Finding the Balance of Geological Conservation

In the 1930s tourists flocked to the Yorkshire Coast for it’s natural bounty of big game fishing. Today the Tunny are locally extinct, a result of poor resource management and unregulated fishing.

In the 2030s will people still come to the Yorkshire Coast to enjoy its natural bounty of fossils?

So fossils come out of the bedrock and erode into sediments right?


If they’re not collected they just disappear back into the mud, right?!


So why shouldn’t I take them away before that happens?


They’re always going to erode from the cliffs after all….

ammonite

Access to natural history, science and heritage should be available to everyone – now, and in the future. That’s best achieved by preserving free access to important natural places as National Parks, Conservation reserves and marine parks. Did you know we have these places for fossils too?

Some locations have a fundamental importance to science due to their unique geological heritage. That’s the case along Yorkshire’s Jurassic Coast, and it’s these attributes that attract fossil collectors and scientists alike.

The Yorkshire & Cleveland Coast between Redcar and Scarborough has 8 areas that are protected status as SSSIs (Sites of Special Scientific Interest), specifically due to their fossil content.

Redcar Rocks – Teesmouth to Marske

Boulby and Loftus Alum Quarries

Staithes Harbour to Port Mulgrave – cliff and scar

Runswick Bay north of the village – cliff and scar

Whitby East Harbour Wall to Saltwick Bay – cliff and scar

Robin Hoods Bay – entire stretch of cliff and scar from Hawsker Cliffs to Staintondale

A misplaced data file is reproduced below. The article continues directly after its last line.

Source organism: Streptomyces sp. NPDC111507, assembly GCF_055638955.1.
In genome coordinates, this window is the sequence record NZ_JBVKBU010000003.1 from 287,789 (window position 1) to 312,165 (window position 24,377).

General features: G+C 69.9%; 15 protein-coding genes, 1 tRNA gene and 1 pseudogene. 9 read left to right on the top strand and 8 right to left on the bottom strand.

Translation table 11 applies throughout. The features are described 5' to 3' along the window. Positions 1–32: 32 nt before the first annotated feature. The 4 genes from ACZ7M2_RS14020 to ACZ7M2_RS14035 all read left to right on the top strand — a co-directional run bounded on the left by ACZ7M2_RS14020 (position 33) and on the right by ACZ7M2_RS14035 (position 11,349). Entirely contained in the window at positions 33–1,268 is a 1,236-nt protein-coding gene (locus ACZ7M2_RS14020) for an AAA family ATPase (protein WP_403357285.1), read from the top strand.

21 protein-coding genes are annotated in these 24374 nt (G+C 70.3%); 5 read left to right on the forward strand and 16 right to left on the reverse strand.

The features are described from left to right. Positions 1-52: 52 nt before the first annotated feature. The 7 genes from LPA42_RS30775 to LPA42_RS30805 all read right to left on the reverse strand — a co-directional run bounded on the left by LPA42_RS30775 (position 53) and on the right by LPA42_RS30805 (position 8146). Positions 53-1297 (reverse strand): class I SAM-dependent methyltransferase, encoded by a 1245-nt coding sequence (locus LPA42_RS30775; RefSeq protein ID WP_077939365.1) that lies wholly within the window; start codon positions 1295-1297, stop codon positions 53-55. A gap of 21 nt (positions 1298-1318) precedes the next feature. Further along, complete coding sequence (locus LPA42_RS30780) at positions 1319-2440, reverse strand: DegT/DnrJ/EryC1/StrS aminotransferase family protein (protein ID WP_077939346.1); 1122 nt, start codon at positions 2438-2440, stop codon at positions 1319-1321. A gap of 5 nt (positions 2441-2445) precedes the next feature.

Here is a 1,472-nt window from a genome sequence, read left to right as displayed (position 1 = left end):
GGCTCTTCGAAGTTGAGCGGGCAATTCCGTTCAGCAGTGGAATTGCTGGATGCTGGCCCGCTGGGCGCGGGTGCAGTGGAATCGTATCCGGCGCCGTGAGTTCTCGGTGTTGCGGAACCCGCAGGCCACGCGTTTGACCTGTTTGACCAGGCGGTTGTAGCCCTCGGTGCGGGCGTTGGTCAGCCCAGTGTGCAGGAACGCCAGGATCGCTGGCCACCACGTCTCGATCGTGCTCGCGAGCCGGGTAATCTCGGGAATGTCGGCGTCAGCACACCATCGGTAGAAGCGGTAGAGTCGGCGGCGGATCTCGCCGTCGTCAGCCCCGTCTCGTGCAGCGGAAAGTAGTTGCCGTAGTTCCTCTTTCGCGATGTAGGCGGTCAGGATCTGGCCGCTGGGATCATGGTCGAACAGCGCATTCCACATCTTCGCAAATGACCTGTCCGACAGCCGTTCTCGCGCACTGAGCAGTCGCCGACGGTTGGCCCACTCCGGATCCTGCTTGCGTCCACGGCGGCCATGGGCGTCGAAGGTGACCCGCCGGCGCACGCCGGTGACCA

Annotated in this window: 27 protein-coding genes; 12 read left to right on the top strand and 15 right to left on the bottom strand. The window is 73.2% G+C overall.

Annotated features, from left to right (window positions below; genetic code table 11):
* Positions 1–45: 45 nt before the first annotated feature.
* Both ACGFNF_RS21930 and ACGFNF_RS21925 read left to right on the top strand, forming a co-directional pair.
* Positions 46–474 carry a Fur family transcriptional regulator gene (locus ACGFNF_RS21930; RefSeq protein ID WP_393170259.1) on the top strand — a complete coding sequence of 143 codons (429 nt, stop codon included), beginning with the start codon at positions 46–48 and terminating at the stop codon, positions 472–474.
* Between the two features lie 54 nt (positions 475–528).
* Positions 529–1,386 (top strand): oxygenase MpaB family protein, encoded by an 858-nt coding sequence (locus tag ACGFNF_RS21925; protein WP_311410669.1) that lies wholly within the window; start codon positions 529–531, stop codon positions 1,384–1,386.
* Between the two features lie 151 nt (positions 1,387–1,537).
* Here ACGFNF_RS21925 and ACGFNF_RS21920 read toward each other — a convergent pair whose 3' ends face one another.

Hayburn Wyke

Iron Scar and Hundale Point to Scalby Ness – cliff and scar

If you’re fossil collecting in one of these locations – you need to understand what SSSI status means.

Regulations allow everyone to undertake responsible fossil collecting within these protected sites. You can collect loose materials upon public lands, so shingle patches on beaches and cobbles on scars above the low water line are up for grabs. But, nodules, rocks and fossils within the cliffs, or still attached to the rock platform must not be damaged or removed. Collecting from private land is allowed only with permission of the land owner.

A simple guide of responsible collection is as follows:

Value quality over quantity. Select a few pieces, leave the rest for others

Don’t hammer the cliffs or scar

Record details of all finds

If you’ve found something important – Report it to an expert

Many ‘new to science’ discoveries are made every year along the Yorkshire Coast, mostly by amateurs and enthusiasts. These discoveries add detail to what we know about the ancient environment during Jurassic and Ice Age times. The minor limitations upon collecting, provide the scientific community with areas to study and allow enthusiasts to collect, discover and share knowledge. There’s no-one to enforce these rules, but there are a whole bunch of people to support them, and that’s us, the fossil community.

As you’re reading this, that’s you!
Someone who believes that #YorkshireCoastRocks
Someone who wants to keep it that way.

So, if you dig it, don’t dig it…..! Leave the Hildy in the bedrock!
Found a dinosaur footprint? Selfie some sedimentary!
Don’t extract fossils from the scar – Insta an ‘in-situ’ instead

Steve Cousins aka The Rock Showman
December 2021
Is Science Communicator, passionate Fossil Safari Tour guide and founding member of The Geo Heritage Collective

https://linktr.ee/stevecousins


The more we discuss geological conservation and sustainable fossilising on blogs, social media and fossil forums, the more educated and aware our community can be. By respecting the responsible collecting code of conduct, we help Yorkshire’s Jurassic Coast remain a key scientific location for future generations.


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